July 27, 2022 – Many scientists and public health experts have long said the coronavirus that has caused a global pandemic originated in a marketplace in Wuhan, China. Now, two new studies strengthen that argument.
The original spread of the virus was a one-two punch, the studies found. Twice, the virus jumped from animals to humans. Virus genetics and outbreak modeling in one study revealed two strains released a few weeks apart in November and December 2019.
"Now I realize it sounds like I just said that a once-in-a-generation event happened twice in short succession, and pandemics are indeed rare," Joel O. Wertheim, PhD, said at a briefing sponsored by the American Association for the Advancement of Science.
A unique storm of factors had to be present for the outbreak to blow up into a pandemic: Animals carrying a virus that could spread to humans, close human contact with these animals, and a city large enough for the infection to take off before it could be contained are examples.
Unluckily for us humans, this coronavirus – SARS-CoV-2 – is a "generalist virus" capable of infecting many animals, including humans.
"Once all the conditions are in place … the barriers to spillover have been lowered," said Wertheim, a researcher in genetic and molecular networks at the University of California, San Diego. In fact, beyond the two strains of the virus that took hold, there were likely up to two dozen more times where people got the virus but did not spread it far and wide, and it died out.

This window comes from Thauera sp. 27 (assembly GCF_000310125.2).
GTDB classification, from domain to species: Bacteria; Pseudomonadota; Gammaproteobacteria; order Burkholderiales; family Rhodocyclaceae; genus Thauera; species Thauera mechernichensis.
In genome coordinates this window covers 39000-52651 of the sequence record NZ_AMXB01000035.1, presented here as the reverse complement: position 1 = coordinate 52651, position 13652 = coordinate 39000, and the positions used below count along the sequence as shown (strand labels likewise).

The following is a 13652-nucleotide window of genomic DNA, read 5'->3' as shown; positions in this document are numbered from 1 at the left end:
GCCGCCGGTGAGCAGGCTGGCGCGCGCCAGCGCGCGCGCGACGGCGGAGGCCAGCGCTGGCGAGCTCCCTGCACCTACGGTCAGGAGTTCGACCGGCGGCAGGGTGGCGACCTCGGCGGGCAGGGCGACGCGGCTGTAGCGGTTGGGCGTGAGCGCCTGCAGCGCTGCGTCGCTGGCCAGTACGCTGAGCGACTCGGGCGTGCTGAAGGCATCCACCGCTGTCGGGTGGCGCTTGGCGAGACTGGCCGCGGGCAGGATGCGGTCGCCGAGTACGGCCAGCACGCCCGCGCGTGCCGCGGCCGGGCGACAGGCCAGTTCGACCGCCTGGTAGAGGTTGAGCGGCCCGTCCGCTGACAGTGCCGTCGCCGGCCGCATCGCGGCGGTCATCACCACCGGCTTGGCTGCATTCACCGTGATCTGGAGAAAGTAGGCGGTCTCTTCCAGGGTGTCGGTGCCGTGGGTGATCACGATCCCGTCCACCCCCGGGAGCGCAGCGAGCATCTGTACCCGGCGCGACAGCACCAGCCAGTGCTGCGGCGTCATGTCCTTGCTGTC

Overall, the odds were against the virus – 78% of the time, the "introduction" to humans was likely to go extinct, the study showed.
The research revealed the COVID-19 pandemic started small.
"Our model shows that there were likely only a few dozen infections, and only several hospitalizations due to COVID-19, by early December," said Jonathan Pekar, a graduate student working with Wertheim.
In Wuhan in late 2019, Pekar said, there was not a single positive coronavirus sample from thousands of samples from healthy blood donors tested between September and December. Likewise, not one blood sample from patients hospitalized with flu-like illness from October to December 2019 tested positive for SARS-CoV-2.
Mapping the Outbreak
A second study published in the journal Science mapped out the earliest COVID-19 cases. This effort showed a tight cluster around the wholesale seafood market inside Wuhan, a city of 11 million residents.
When researchers tried other scenarios – modeling outbreaks in other parts of the city – the pattern did not hold. Again, the Wuhan market appeared to be ground zero for the start of the pandemic.
Michael Worobey, PhD, and colleagues used data from Chinese scientists and the World Health Organization for the study.
"There was this extraordinary pattern where the highest density of cases was both extremely near to and very centered on this market," said Worobey, head of ecology and evolutionary biology at the University of Arizona in Tucson.
The highest density of cases, in a city of 8,000 square kilometers, was a “very, very small area of about a third of a kilometer square,” he said.
The outbreak pattern showed the Wuhan market "smack dab in the middle."